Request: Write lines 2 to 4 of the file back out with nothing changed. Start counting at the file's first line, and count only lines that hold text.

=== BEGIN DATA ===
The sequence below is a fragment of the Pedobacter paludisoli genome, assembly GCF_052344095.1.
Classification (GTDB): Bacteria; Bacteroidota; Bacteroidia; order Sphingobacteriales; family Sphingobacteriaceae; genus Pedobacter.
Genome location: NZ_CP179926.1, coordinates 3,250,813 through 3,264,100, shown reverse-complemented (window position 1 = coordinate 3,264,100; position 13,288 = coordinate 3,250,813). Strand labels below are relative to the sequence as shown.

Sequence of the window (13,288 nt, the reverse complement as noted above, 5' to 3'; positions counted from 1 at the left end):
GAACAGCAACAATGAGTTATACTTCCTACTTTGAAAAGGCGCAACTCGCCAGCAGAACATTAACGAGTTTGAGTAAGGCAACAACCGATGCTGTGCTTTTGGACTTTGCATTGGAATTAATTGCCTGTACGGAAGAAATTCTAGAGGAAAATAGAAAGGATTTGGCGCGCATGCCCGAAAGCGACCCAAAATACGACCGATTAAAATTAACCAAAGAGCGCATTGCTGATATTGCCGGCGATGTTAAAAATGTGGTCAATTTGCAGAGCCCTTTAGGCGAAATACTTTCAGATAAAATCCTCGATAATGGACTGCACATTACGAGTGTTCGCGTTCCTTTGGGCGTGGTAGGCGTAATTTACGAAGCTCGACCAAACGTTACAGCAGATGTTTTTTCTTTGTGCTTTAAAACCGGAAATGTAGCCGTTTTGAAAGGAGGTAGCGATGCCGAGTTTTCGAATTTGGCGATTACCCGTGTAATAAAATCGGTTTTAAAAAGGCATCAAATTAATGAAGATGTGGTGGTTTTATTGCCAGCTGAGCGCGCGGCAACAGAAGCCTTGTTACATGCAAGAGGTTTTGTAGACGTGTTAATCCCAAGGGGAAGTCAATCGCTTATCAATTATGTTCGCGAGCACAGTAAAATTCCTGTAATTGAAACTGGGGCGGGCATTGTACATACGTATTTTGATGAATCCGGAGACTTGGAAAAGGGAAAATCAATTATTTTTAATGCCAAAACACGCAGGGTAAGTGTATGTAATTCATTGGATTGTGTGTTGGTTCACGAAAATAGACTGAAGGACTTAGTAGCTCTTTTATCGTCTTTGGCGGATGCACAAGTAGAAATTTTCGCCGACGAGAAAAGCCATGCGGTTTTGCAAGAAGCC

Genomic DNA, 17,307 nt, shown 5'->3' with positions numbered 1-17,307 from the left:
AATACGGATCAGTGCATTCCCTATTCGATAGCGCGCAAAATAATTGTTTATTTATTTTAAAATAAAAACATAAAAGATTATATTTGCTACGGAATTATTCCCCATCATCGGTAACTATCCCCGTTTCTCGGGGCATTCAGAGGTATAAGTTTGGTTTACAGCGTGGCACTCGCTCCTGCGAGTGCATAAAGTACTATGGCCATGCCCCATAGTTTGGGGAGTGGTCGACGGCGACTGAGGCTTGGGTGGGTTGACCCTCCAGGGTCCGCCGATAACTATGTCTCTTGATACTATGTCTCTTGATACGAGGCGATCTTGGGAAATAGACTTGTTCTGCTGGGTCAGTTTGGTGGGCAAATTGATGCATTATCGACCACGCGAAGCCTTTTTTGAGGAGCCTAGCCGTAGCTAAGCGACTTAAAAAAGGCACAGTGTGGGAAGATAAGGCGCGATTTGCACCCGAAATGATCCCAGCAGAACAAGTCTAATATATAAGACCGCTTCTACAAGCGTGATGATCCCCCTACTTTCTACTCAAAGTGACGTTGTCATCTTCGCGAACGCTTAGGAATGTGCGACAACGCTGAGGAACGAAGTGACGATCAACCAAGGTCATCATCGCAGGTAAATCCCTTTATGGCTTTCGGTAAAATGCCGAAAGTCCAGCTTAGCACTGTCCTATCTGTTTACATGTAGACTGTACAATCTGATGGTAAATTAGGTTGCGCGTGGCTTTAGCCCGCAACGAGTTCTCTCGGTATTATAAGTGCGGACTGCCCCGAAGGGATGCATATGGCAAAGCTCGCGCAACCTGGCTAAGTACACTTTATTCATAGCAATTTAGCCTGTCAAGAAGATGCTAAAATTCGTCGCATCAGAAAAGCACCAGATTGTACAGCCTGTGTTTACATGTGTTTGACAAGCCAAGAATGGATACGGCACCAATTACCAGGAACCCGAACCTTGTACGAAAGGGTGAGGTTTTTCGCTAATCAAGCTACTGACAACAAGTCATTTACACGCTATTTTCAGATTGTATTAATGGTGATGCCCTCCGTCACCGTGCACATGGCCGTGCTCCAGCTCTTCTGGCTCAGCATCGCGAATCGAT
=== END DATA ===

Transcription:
Classification (GTDB): Bacteria; Bacteroidota; Bacteroidia; order Sphingobacteriales; family Sphingobacteriaceae; genus Pedobacter.
Genome location: NZ_CP179926.1, coordinates 3,250,813 through 3,264,100, shown reverse-complemented (window position 1 = coordinate 3,264,100; position 13,288 = coordinate 3,250,813). Strand labels below are relative to the sequence as shown.

Sequence of the window (13,288 nt, the reverse complement as noted above, 5' to 3'; positions counted from 1 at the left end):